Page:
By Vaqar Ahmed
It was a hot and humid June in Karachi. My wife had flown off to visit our children and other family in the US and Canada. I was home alone, mostly seeking refuge in an air-conditioned room and gazing at the proverbial navel. Anticipating this situation, I had wisely booked a seat for a flight from Islamabad to Gilgit. It is virtually impossible to get such a flight to Gilgit or Skardu at a short notice and a minimum two weeks advance booking is necessary. As has become my travel style lately, I booked no hotels and no return tickets.
I called up two of my former travelling buddies, Tariq (alias the mountain goat) and Jamal (alias the bureaucrat); their aliases represent their style of trekking. Both had other commitments. So it was just me, with my shadow to keep me company. But anything was better than catching brain fungus due to inactivity in hot and humid Karachi. So off I flew to Islamabad, but not before the flight was rescheduled five times over a period of 24 hours. This was not a good start.
The flights from Islamabad to Gilgit are notorious for their frequent cancellations due to poor weather conditions. So it was with great trepidation that I arrived at Islamabad airport for my flight to Gilgit. But luck was kind to me and the flight left as scheduled. The passengers were almost all families and groups of young people on vacation.
The flight to Gilgit is indeed breathtakingly beautiful. The sight of miles of snow-capped mountains and forbidding bare rocks is both majestic and awe-inspiring. The power of nature that has sculpted such terrain is indeed humbling.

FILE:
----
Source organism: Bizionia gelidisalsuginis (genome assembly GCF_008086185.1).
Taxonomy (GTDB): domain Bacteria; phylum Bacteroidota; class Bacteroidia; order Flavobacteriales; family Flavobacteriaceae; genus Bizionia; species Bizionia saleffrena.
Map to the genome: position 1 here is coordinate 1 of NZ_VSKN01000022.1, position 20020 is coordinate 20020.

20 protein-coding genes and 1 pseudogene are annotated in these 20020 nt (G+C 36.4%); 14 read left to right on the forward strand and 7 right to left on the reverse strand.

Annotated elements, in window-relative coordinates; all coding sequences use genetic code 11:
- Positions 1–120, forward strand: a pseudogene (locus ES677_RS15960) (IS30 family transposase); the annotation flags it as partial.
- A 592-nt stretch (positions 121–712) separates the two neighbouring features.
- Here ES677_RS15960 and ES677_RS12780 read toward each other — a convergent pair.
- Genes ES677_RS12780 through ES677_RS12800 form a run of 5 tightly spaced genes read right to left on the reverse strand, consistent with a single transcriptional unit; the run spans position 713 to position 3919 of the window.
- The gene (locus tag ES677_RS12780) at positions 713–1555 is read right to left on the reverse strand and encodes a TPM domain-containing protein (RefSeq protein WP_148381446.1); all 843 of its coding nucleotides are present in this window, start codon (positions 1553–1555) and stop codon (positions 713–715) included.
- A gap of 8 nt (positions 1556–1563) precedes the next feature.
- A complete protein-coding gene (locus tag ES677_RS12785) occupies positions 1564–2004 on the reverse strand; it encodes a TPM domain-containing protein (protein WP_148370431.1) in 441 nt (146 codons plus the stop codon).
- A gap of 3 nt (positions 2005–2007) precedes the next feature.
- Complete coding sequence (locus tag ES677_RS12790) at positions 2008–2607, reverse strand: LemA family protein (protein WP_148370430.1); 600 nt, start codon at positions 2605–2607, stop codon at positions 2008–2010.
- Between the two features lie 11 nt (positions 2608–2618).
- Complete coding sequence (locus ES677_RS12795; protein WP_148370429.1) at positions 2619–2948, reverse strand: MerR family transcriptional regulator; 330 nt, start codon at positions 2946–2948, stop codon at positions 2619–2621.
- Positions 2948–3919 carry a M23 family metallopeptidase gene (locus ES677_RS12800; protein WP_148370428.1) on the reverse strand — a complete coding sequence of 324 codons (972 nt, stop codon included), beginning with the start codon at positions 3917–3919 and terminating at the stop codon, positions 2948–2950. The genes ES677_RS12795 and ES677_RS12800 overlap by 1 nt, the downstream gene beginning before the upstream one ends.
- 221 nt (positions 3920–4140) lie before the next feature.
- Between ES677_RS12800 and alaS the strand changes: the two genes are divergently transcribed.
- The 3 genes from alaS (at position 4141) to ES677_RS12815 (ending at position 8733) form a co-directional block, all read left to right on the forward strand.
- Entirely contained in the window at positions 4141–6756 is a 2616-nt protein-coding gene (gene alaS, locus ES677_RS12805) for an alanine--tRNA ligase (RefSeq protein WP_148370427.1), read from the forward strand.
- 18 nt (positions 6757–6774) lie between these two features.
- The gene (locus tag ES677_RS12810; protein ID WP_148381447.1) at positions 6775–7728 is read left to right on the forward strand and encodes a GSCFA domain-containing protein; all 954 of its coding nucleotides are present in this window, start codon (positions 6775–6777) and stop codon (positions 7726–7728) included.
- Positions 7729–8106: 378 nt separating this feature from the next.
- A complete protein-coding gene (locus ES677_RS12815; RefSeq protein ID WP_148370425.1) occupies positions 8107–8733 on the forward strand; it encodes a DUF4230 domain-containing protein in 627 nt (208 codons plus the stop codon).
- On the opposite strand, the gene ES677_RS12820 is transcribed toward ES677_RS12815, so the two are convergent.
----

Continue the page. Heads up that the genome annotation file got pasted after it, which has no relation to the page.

The plane flew low between two peaks and landed in Gilgit at an airport cradled between the gigantic mountains that seemed a stone’s throw away. I felt my spirits rising; the heat and dust of Karachi was eons behind me. As I walked out of the plane, an armyman stepped up to me and inquired deferentially if I was General Mukhtar. I was tempted to say yes and see where it took me but I just said that alas I was not.
I walked out of the terminal looking for a taxi but failed to spot one. Then I figured out that there is no such thing as a formal taxi in Gilgit and anything that moved could be considered a taxi. So I approached a putative taxi and asked to be taken to the PTDC hotel (a friend had recommended it). The taxi man quoted Rs. 500 fare and off we went. We had not gone more than a few hundred yards when the driver informed me that our destination had arrived. Clearly, the driver had decided that I was to be taxed for arriving from the big, bad city of Karachi. At the PTDC I was lucky to get the last empty room. It was very basic but reasonably clean; the rent Rs. 4,000 a night.
Read Complete Story HERE